ST. LOUIS — For the first time in his professional football career, Chase Reynolds says he can see some light at the end of the tunnel.
While it flickers, far from a blaze, it’s more than he’s ever had at this time of year.
“I knew coming in, it wasn’t going to be easy” he says, still sweating from a football practice that just finished.
Among the 36 Rams who participated in two-hour practices at the team’s facility on Monday and Tuesday, Reynolds was one in a handful of non-rookies. He qualified for the early sessions because he lacks an accredited season of NFL experience. According to the NFL, playing on the practice squad doesn’t count.
“You do more work than anybody else on the field, but you don’t get to showcase it on Sundays,” he says. “That’s the hardest part, watching all your friends that you work with every day going out and playing. I’m not hitting my goal, which is to play. It’s a tough time for me, when you’re working your butt off and not seeing the results.”
He’s worked his butt off since 2011, when Seattle signed the undrafted running back out of the University of Montana, a hard-nosed player who stands 6-feet-tall and 200 pounds. When the Seawhawks cut him two weeks later, he bounced to St. Louis. Here, his run toward the roster has twice been tackled short of the goal line. He’s spent back-to-back seasons on the practice squad.
Reynolds, 25, doesn’t have bold predictions about forcing himself into the St. Louis backfield that is without Steven Jackson, but he does believe this year will be different.
“The job is partly open,” he says. “But you’ve got a few guys that you plug in right away.”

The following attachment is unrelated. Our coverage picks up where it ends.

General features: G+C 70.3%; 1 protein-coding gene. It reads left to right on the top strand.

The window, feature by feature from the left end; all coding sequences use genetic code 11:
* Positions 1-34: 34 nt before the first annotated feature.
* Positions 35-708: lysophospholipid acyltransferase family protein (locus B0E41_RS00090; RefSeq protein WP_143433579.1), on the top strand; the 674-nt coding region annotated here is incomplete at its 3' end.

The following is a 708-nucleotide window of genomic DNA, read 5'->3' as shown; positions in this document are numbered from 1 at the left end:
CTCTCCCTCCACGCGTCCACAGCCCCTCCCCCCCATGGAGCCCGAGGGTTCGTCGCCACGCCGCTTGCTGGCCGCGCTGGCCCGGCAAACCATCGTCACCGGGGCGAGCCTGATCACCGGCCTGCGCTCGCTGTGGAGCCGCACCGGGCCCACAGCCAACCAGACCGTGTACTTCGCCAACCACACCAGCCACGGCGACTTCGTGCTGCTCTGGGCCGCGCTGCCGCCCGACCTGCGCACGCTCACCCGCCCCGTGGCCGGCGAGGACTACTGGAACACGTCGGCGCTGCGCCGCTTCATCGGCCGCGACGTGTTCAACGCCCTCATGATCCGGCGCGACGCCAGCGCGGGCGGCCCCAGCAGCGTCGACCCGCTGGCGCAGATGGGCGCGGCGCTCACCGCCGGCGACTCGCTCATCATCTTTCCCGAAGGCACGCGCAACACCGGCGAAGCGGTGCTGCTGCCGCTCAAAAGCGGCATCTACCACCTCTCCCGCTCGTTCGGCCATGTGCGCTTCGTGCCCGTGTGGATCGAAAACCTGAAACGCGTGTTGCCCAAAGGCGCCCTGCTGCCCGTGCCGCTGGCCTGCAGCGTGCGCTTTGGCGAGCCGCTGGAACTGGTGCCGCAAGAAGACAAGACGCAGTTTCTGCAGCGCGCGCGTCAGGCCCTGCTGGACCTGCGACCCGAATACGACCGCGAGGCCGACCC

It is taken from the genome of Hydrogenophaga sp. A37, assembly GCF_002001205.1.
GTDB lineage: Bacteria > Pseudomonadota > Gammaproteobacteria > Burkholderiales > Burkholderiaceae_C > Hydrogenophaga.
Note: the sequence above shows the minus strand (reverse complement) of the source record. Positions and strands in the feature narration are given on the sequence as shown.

Instead he has a more realistic target in mind: special teams. Like his fellow Montana alum Colt Anderson, a Pro Bowl caliber special teams player with the Philadelphia Eagles in 2011, he feels punts, kicks and returns can punch his ticket to playing on Sundays this fall.
“My goal is to prove to them that I can play, and that I can be a special teams contributor,” he says. “I want to be a guy they can depend on.”
So far, so good. Reynolds says he ended organized team activities at No. 1 on the depth chart in multiple special teams positions, including personal protector on punts, along with assignments on kickoffs and kickoff returns.
When training camp truly starts Thursday, he will fight to stay atop the chart. That experience will be brand new.
“The last two years, I’ve been down at the bottom,” Reynolds says. “You knew right away it was going to be a grind. Now, I’m in a position where I’ve got to be beat out. That’s an obvious upside.”
Even a little light can mean a lot.
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